The Quick Eye Movement That Reveals Whether It’s Love or Lust — PsyBlog | With My Right Brain | Scoop.it

How to tell just from the eyes whether it’s love or lust .When a stranger looks into your eyes, it could signal romantic love, but if their eyes then slide down your body, they’re probably feeling sexual desire, a new study finds. This automatic judgement can happen in as little as half a second and likely recruits different networks of activity in the brain.

Stephanie Cacioppo, who led the study, which is published in the journalPsychological Science, said:

“Although little is currently known about the science of love at first sight or how people fall in love, these patterns of response provide the first clues regarding how automatic attentional processes, such as eye gaze, may differentiate feelings of love from feelings of desire toward strangers.”


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Giving peace a chance: Oxytocin increases empathy to pain in the context of the Israeli–Palestinian conflict

Giving peace a chance: Oxytocin increases empathy to pain in the context of the Israeli–Palestinian conflict | With My Right Brain | Scoop.it

Studies have argued that empathy to the pain of out-group members is largely diminished by “in-group empathy bias”.


Investigating the mechanism underlying the emotional reactions of Jewish Israeli participants toward the pain experienced by Palestinians in the context of the Israeli–Palestinian conflict affords a natural experiment that allows us to examine the role of neurohormones in emotion sensitivity across conflicting social groups. In a double-blind placebo-controlled within-subject crossover design, Israeli Jewish participants were asked to report their empathy to the pain of in-group (Jewish), neutral out-group (European), and adversary out-group (Palestinian) members.


Oxytocin remarkably increased empathy to the pain of Palestinians, attenuating the effect of in-group empathy bias observed under the placebo condition.


This effect, we argue, is driven by the general role of oxytocin in increasing the salience of social agents which, in turn, may interfere with processes pertaining to derogation of out-group members during intractable conflicts.


image http://en.wikipedia.org/wiki/Israeli%E2%80%93Palestinian_conflict



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Political Neuroscience: The Beginning of a Beautiful Friendship - Jost - 2014 - Political Psychology - Wiley Online Library

Political Neuroscience: The Beginning of a Beautiful Friendship - Jost - 2014 - Political Psychology - Wiley Online Library | With My Right Brain | Scoop.it
John T. Jost, H. Hannah Nam, David M. Amodio and Jay J. Van Bavel

Article first published online: 22 JAN 2014

DOI: 10.1111/pops.12162



The emergence of political neuroscience—an interdisciplinary venture involving political science, psychology, and cognitive neuroscience—has piqued the interests of scholars as well as the mass public. In this chapter, we review evidence pertaining to four areas of inquiry that have generated most of the research in political neuroscience to date: (1) racial prejudice and intergroup relations; (2) the existence of partisan bias and motivated political cognition; (3) the nature of left-right differences in political orientation; and (4) the dimensional structure of political attitudes. Although these topics are well-known to political psychologists, the application of models and methods from neuroscience has renewed interest in each of them and yielded novel insights. There is reason to believe that many other areas of political psychology await similarly promising renewals and that innovative methods will continue to advance our understanding of the physiological processes involved in political cognition, evaluation, judgment, and behavior. We address limitations, criticisms, and potential pitfalls of existing work—including the “chicken-and-egg problem”—and propose an ambitious agenda for the next generation of research in political neuroscience.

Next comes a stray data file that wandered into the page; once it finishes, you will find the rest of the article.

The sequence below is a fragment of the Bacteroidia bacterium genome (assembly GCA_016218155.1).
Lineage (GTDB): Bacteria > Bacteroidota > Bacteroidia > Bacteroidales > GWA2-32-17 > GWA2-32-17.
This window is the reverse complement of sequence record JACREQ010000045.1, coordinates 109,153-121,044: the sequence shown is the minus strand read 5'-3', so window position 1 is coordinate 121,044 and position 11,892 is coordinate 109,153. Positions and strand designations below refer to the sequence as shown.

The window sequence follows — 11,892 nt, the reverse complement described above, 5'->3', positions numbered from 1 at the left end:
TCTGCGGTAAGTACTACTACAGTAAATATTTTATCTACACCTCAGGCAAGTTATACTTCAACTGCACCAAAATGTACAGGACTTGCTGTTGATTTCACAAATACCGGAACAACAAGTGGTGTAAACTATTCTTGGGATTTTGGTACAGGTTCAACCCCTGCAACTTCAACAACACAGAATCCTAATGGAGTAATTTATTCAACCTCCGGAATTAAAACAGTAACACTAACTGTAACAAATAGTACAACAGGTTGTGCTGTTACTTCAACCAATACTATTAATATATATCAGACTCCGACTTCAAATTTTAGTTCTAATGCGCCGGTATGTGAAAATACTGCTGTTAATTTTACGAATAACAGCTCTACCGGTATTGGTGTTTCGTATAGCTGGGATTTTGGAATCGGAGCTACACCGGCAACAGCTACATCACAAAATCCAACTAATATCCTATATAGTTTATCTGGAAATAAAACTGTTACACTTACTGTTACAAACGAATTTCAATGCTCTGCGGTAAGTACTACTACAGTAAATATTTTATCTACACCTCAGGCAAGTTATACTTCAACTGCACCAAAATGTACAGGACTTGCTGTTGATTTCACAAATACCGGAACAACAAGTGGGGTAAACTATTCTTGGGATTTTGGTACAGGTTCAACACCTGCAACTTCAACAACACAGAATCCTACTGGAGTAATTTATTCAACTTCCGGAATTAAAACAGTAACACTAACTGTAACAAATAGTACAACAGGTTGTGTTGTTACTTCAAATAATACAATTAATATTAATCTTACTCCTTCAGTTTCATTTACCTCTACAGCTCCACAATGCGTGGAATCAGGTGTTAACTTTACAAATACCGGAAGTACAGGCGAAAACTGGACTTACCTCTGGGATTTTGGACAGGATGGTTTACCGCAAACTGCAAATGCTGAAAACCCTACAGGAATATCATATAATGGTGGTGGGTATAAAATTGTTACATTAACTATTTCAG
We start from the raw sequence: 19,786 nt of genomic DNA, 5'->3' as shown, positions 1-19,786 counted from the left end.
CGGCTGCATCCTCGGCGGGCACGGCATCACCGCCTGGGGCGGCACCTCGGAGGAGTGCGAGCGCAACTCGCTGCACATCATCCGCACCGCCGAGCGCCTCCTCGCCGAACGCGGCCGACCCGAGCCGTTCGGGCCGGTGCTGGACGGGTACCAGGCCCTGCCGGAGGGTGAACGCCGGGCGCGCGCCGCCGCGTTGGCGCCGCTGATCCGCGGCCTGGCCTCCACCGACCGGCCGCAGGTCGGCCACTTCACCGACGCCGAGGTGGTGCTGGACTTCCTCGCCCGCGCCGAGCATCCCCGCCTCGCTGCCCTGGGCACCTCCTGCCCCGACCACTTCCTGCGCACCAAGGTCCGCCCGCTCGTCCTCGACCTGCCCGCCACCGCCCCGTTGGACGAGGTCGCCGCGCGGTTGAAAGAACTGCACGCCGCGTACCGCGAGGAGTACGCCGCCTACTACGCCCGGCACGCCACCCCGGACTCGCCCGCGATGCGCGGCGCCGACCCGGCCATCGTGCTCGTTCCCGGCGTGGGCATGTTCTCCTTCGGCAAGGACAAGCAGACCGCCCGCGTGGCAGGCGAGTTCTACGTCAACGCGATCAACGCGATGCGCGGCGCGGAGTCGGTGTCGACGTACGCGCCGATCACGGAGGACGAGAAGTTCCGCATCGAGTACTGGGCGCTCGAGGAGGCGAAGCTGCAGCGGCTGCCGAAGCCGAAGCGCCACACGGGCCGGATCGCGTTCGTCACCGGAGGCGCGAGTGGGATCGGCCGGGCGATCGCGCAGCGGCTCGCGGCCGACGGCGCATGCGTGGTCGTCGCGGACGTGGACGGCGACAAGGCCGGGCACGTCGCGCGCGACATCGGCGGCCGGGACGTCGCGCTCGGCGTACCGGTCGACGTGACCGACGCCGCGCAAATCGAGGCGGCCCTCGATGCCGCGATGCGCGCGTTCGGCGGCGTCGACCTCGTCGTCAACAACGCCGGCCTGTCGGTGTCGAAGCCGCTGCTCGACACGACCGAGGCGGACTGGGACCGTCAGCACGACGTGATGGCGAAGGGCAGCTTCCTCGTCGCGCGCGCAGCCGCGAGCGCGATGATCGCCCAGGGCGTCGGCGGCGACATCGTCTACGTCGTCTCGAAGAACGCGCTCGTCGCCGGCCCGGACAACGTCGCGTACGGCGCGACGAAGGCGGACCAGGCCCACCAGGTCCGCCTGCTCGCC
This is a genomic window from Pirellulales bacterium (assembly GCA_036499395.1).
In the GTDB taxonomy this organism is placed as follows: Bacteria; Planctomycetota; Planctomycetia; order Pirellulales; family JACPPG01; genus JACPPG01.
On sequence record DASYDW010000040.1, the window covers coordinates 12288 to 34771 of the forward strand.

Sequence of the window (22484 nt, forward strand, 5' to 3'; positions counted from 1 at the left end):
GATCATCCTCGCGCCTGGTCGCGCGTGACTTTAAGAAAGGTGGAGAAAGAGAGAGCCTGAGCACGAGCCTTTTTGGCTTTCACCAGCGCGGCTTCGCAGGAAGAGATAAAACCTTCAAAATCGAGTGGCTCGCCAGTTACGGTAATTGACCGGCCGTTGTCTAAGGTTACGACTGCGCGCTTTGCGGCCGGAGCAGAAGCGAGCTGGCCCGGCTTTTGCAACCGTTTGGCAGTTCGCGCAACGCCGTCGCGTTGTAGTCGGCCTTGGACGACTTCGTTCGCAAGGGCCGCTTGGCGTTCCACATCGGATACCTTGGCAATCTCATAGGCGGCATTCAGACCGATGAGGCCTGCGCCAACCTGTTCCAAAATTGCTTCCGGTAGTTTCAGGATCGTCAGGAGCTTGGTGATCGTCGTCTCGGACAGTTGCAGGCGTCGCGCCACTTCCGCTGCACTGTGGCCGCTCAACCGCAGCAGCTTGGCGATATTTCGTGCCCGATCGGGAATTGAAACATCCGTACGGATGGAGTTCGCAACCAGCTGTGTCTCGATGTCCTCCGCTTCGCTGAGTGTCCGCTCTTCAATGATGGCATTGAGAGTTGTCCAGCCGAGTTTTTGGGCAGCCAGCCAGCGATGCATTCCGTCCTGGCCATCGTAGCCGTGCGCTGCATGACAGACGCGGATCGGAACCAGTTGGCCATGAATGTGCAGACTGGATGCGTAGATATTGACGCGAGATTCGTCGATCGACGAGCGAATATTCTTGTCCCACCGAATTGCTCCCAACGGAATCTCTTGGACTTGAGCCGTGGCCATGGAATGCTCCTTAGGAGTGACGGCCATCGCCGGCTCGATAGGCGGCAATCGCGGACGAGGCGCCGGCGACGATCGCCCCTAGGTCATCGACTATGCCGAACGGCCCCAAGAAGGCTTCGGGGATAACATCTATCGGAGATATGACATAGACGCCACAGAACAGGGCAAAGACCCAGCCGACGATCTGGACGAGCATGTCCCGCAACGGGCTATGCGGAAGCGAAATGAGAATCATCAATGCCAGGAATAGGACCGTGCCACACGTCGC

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This Is Your Brain On Love

This Is Your Brain On Love | With My Right Brain | Scoop.it
Despite everything we know about human behavior and relationships, love remains a mystery to us. It causes us the greatest joy and the greatest pain, overwhelms us with inexplicable emotions, and makes us act in completely irrational ways.
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How the Brain Makes Sense of Spaces

How the Brain Makes Sense of Spaces | With My Right Brain | Scoop.it
A new study reports on how the brain makes sense of new spaces, both large and small.
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What Neuroscience Has To Say About The 'Tortured Genius' - Huffington Post

What Neuroscience Has To Say About The 'Tortured Genius' - Huffington Post | With My Right Brain | Scoop.it
What Neuroscience Has To Say About The 'Tortured Genius'
Huffington Post
The cognitive-neuroscience community is divided on whether a scientific link between creativity and mental illness actually exists.
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Dan Ariely: Choosing the right wine for cheapskates

Dan Ariely: Choosing the right wine for cheapskates | With My Right Brain | Scoop.it
Dan Ariely answers reader questions on picking a bottle, taking a run and more.